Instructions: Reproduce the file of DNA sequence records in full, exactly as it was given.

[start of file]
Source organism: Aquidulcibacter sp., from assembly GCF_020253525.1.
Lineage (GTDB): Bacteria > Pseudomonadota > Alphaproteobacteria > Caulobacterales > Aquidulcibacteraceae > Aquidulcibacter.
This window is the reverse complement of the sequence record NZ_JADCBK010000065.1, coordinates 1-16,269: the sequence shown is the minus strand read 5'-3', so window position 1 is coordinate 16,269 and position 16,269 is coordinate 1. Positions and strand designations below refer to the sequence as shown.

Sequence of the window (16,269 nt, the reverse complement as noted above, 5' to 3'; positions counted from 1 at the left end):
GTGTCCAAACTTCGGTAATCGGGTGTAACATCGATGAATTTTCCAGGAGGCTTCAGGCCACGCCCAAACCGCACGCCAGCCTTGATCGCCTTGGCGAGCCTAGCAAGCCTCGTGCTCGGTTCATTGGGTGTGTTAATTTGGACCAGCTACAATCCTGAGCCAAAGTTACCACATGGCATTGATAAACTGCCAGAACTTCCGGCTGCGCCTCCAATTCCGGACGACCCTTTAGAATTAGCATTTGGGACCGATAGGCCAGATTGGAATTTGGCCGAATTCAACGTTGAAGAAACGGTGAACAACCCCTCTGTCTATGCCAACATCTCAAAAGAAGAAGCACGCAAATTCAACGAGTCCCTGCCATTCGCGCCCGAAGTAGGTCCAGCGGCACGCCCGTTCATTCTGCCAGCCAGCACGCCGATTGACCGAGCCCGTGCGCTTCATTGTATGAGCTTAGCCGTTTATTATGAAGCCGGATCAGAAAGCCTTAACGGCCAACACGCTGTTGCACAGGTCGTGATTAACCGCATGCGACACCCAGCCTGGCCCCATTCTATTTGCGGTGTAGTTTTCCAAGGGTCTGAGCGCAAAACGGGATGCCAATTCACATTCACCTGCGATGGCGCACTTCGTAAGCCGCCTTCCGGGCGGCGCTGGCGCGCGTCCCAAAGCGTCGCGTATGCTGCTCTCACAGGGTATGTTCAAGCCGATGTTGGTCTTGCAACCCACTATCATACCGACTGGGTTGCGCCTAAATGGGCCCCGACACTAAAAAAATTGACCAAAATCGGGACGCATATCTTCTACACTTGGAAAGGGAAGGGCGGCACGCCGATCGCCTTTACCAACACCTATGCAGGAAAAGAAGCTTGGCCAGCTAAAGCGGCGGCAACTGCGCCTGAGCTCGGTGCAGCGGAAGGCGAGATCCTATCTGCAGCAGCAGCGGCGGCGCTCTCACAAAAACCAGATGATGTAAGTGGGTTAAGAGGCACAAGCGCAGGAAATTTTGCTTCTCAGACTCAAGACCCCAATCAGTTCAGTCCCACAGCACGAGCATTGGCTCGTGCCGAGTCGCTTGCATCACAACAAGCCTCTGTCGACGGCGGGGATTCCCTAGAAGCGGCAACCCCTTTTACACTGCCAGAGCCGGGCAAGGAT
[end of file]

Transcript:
Source organism: Aquidulcibacter sp., from assembly GCF_020253525.1.
Lineage (GTDB): Bacteria > Pseudomonadota > Alphaproteobacteria > Caulobacterales > Aquidulcibacteraceae > Aquidulcibacter.
This window is the reverse complement of the sequence record NZ_JADCBK010000065.1, coordinates 1-16,269: the sequence shown is the minus strand read 5'-3', so window position 1 is coordinate 16,269 and position 16,269 is coordinate 1. Positions and strand designations below refer to the sequence as shown.

Sequence of the window (16,269 nt, the reverse complement as noted above, 5' to 3'; positions counted from 1 at the left end):
GTGTCCAAACTTCGGTAATCGGGTGTAACATCGATGAATTTTCCAGGAGGCTTCAGGCCACGCCCAAACCGCACGCCAGCCTTGATCGCCTTGGCGAGCCTAGCAAGCCTCGTGCTCGGTTCATTGGGTGTGTTAATTTGGACCAGCTACAATCCTGAGCCAAAGTTACCACATGGCATTGATAAACTGCCAGAACTTCCGGCTGCGCCTCCAATTCCGGACGACCCTTTAGAATTAGCATTTGGGACCGATAGGCCAGATTGGAATTTGGCCGAATTCAACGTTGAAGAAACGGTGAACAACCCCTCTGTCTATGCCAACATCTCAAAAGAAGAAGCACGCAAATTCAACGAGTCCCTGCCATTCGCGCCCGAAGTAGGTCCAGCGGCACGCCCGTTCATTCTGCCAGCCAGCACGCCGATTGACCGAGCCCGTGCGCTTCATTGTATGAGCTTAGCCGTTTATTATGAAGCCGGATCAGAAAGCCTTAACGGCCAACACGCTGTTGCACAGGTCGTGATTAACCGCATGCGACACCCAGCCTGGCCCCATTCTATTTGCGGTGTAGTTTTCCAAGGGTCTGAGCGCAAAACGGGATGCCAATTCACATTCACCTGCGATGGCGCACTTCGTAAGCCGCCTTCCGGGCGGCGCTGGCGCGCGTCCCAAAGCGTCGCGTATGCTGCTCTCACAGGGTATGTTCAAGCCGATGTTGGTCTTGCAACCCACTATCATACCGACTGGGTTGCGCCTAAATGGGCCCCGACACTAAAAAAATTGACCAAAATCGGGACGCATATCTTCTACACTTGGAAAGGGAAGGGCGGCACGCCGATCGCCTTTACCAACACCTATGCAGGAAAAGAAGCTTGGCCAGCTAAAGCGGCGGCAACTGCGCCTGAGCTCGGTGCAGCGGAAGGCGAGATCCTATCTGCAGCAGCAGCGGCGGCGCTCTCACAAAAACCAGATGATGTAAGTGGGTTAAGAGGCACAAGCGCAGGAAATTTTGCTTCTCAGACTCAAGACCCCAATCAGTTCAGTCCCACAGCACGAGCATTGGCTCGTGCCGAGTCGCTTGCATCACAACAAGCCTCTGTCGACGGCGGGGATTCCCTAGAAGCGGCAACCCCTTTTACACTGCCAGAGCCGGGCAAGGAT